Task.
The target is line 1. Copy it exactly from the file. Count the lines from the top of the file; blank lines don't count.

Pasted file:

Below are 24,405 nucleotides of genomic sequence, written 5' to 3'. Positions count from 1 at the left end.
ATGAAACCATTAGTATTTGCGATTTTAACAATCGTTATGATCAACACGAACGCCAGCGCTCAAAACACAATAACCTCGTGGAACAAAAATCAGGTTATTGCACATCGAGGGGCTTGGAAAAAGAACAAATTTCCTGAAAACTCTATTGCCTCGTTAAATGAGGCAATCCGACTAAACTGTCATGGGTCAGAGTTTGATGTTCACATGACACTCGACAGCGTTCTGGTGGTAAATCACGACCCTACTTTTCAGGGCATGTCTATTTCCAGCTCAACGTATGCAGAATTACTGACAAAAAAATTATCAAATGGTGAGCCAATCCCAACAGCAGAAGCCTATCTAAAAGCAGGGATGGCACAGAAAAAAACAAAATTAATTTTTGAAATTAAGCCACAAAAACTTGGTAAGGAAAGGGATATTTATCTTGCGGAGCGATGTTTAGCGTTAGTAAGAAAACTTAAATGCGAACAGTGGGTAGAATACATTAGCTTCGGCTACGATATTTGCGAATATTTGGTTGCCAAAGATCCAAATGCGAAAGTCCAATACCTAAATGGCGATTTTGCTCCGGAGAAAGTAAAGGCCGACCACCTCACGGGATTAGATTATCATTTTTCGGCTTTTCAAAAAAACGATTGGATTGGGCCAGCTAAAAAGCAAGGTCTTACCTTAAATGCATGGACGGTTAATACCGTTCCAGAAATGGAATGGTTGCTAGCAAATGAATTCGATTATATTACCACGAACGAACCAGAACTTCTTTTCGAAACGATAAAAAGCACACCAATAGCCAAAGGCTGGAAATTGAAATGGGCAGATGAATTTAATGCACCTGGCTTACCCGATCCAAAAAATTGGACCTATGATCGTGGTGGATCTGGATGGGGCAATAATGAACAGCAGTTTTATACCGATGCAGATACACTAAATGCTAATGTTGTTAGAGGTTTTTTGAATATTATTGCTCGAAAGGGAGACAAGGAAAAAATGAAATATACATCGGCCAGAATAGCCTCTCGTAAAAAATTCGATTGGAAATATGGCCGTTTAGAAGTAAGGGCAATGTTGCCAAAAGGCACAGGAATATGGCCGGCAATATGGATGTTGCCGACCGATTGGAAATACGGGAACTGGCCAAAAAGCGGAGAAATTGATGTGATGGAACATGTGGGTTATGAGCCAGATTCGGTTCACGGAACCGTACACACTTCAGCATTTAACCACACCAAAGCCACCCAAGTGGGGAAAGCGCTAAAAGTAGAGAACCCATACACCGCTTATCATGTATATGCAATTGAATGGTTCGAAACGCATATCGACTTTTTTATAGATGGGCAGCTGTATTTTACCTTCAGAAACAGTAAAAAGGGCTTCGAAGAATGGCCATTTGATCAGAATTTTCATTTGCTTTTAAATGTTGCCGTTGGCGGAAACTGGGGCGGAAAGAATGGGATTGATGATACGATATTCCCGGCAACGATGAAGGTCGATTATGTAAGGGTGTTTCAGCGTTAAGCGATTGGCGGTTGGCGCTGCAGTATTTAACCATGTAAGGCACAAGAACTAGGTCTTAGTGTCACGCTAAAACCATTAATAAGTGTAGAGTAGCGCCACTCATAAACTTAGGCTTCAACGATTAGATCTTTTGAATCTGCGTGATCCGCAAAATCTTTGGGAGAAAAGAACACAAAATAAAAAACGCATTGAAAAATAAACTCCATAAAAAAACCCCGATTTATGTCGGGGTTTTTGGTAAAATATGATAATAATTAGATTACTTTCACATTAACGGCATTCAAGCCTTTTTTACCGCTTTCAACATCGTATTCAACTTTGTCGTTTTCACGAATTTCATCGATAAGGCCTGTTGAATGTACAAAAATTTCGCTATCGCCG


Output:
Below are 24,405 nucleotides of genomic sequence, written 5' to 3'. Positions count from 1 at the left end.